Over the past four months I've traveled more than 100k miles across four continents to cover more than a dozen international freestyle wrestling tournaments for FILA. I have never -- literally not once -- seen an "almost takedown" awarded to a wrestler. The only place I've heard it discussed or seen it awarded is in America. Why? I haven't the fuzziest and like you would love to find out.
I don't know if the rule will be reinterpreted to become more widely and uniformly enforced, or eliminated altogether. That is up to the rules and referees commissions. However, I would point to last year's short-lived one-point "go-behind" takedown as an example of these committees making a change based on the experiences (complaints) of the American wrestling community.
The broader realization for wrestling fans needs to be that wrestling as a point-scoring, time-managed sport NEEDS rule changes and adjustments to increase action. As we've seen with the abysmal NCAA rules and the former international rules, this is a tricky process. New strategies and gamesmanship are sure to emerge, which will necessitate small in-season tweaks by the rules and referee commissions to ensure that scoring stays high and action lively. The effort put into ensuring that in wrestling has been, broadly speaking, both positive and effective.
If you want to see what grappling can become without a good rules and referees commission take a peek into the rapidly declining action in sport jiu-jitsu. What was once a submission-first sport for exceedingly tough humans has morphed into an unwatchable ten minutes of pajama-pulling.
Two of the sport's very best practitioners -- Buchecha and Keenan Cornelius -- met last weekend in the semifinals of a world-level tournament. The "fight," as it is called in jiu-jitsu, lasted 10 minutes but produced almost no discernible point-scoring action, much less open-action that casual fans could find entertaining.
We're talking about two guys who, if properly incentivized by the rules, could perform acts of physical skill and flexibility you'd find incredible. However, in a sport with no independent referee commission, a 10-minute clock and little rules creativity we instead get two guys panting hard and tugging on each other's gis.
How can they win if they don't score any points?
The fighters are awarded "advantages" given for, you guessed it, "almost maneuvers."
To your questions ...
Q: What is next for David Taylor after losing to Jordan Burroughs?
-- David E.
Foley: Shoe salesman!
The Magic Man isn't going anywhere. He's the firm No. 2 this year and will get extensive overseas competition and training. Burroughs is the man to beat on the mat and their rivalry will continue until M2 grows out of the weight class, or somehow drops to 70 kilos.
Q: Seeing Tony Ramos down at 125 pounds and David Taylor lose to Jordan Burroughs got me thinking. How hard of a time do you think Taylor would have going down a weight? There's still time for him to make the World Team if he could make the cut.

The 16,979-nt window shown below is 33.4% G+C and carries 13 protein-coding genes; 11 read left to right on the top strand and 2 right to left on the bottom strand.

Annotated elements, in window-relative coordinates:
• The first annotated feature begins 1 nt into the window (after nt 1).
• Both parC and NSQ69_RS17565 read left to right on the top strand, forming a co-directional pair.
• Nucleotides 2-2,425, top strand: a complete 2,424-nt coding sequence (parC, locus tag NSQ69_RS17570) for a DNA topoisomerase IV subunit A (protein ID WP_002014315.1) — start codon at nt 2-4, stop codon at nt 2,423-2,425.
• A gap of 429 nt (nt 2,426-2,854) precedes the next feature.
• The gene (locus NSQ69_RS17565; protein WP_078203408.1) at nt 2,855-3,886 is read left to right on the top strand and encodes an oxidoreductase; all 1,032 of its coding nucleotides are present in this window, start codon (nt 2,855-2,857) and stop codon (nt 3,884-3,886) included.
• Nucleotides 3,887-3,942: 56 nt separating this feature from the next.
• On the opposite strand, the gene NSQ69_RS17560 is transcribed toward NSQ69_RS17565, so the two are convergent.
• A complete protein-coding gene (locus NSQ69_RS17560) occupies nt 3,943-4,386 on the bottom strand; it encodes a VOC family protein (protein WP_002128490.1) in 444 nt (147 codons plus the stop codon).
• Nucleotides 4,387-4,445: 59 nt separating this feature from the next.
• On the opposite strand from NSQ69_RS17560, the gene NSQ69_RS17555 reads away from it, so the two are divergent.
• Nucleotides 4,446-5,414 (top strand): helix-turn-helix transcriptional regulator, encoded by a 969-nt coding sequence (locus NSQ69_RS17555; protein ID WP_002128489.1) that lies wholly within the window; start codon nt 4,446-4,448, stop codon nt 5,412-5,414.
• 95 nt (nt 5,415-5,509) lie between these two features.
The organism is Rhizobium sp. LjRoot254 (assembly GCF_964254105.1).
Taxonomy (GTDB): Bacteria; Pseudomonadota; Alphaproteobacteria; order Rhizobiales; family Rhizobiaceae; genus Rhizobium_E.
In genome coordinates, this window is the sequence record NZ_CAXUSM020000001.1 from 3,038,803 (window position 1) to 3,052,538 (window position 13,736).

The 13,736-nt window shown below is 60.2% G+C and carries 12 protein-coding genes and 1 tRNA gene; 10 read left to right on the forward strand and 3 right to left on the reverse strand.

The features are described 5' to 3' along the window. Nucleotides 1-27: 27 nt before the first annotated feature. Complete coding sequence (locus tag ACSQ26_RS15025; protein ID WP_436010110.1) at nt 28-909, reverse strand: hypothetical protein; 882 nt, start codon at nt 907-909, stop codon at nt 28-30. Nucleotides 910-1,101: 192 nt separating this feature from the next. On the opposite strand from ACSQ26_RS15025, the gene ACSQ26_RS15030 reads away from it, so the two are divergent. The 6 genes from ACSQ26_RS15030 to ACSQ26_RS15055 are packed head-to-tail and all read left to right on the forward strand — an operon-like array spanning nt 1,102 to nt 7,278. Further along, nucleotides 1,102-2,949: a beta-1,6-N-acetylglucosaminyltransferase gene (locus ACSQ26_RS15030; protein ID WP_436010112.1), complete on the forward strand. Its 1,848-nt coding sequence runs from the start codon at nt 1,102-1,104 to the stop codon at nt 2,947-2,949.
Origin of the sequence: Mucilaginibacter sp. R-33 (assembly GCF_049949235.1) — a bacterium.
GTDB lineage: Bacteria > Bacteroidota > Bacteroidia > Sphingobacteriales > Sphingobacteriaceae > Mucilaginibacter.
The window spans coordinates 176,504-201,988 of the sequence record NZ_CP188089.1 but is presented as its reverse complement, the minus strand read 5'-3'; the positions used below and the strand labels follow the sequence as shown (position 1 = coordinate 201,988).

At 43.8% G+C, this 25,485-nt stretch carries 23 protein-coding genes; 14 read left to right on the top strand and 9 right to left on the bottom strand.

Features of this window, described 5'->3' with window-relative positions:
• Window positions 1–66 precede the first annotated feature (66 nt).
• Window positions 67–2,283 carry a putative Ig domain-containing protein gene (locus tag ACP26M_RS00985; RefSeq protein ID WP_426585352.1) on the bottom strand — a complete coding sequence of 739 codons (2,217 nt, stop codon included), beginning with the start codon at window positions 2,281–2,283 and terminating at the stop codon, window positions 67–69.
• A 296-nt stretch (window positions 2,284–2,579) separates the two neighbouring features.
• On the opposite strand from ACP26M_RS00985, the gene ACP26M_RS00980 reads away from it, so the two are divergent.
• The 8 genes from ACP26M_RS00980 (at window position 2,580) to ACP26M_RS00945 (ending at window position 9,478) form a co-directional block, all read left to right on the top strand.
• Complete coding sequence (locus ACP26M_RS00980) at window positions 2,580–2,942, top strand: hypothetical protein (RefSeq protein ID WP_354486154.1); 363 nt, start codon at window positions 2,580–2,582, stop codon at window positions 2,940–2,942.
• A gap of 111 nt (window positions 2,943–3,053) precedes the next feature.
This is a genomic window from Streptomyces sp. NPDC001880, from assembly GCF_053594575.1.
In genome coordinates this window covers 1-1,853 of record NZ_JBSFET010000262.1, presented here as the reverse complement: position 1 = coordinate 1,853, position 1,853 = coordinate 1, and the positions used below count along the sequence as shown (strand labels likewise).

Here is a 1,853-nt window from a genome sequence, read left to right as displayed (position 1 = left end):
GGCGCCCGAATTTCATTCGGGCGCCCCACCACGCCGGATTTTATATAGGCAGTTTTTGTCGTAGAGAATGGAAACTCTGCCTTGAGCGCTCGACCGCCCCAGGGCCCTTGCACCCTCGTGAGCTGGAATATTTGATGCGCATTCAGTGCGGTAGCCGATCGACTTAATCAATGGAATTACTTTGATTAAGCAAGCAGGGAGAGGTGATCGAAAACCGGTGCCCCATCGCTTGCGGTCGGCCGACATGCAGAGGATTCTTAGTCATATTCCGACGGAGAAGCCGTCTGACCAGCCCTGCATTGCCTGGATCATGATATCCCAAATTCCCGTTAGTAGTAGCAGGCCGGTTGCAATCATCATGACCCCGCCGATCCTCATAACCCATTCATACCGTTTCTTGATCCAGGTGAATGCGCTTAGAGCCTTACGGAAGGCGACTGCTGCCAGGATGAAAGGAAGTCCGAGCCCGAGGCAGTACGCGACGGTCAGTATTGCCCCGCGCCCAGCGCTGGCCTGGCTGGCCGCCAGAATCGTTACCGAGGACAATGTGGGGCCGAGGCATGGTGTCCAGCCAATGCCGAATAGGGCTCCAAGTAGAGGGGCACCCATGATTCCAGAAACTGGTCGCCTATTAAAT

-- Scott M.
Foley: Like how I webbed this question with the one above? Synergy.
I don't know how tough of a diet he has to keep in making 74 kilos, but I think that he can make the (opens calculator) 8.5-pound drop to 70 kilos for the Trials in late July.
Taylor is a big boy, but at stake is the chance to win his first World title. He would have the same training opportunities as discussed above, but instead of just watching his friends compete and knocking around Europe for some preparation tourneys, M2 could be The Guy. He makes a positive impact on his teammates and I would love to see his energy, and that of his fan base, at the World Championships in Tashkent.
By the way ... I'm not a musical genius and crowd chants aren't my thing, but aren't there lots of opportunities to call Taylor to a mat by singing refrains of popular songs with the word "magic" in them. Let that knock around your heads a bit and get back to me.
Q: Who will have the better beard at the World Championships, Ed Ruth or Jordan Burroughs?
-- Ronald M.
Who will have the better beard at the World Championships? (Photo/Tony Rotundo, WrestlersAreWarriors.com)Foley: Oh, please ... Jordan (@alliseeisgold) Burroughs. The three-time World title winner isn't going to lose a beard growing contest to a 23-year-old.
Though sports beards have their place, trendy beard-growing to jock up your look is pathetic, hipster-driven koala dung.
Men, it's time to grow up and buy a razor. Covering your face with hair in an attempt to look more masculine is antithetical to the core ideal of masculinity -- the confidence to be your true self (Read: Capable of living outside of Hipster-driven trends.) A man should never desire to purchase beard care products (waxes and combs) to cover up the fact he doesn't have a superhero jawline, and confuse women into thinking he has a handmade four-post bed made of self-fell sequoias.
You don't look attractive. You look like the broke cousin of the backup banjo player for Mumford and Sons. Go read a book, shoot a squirrel and drink a beer. Be the man your facial hair is working so hard to project to the world.
Your Move, FLIPS
Highlights of the World Team Trials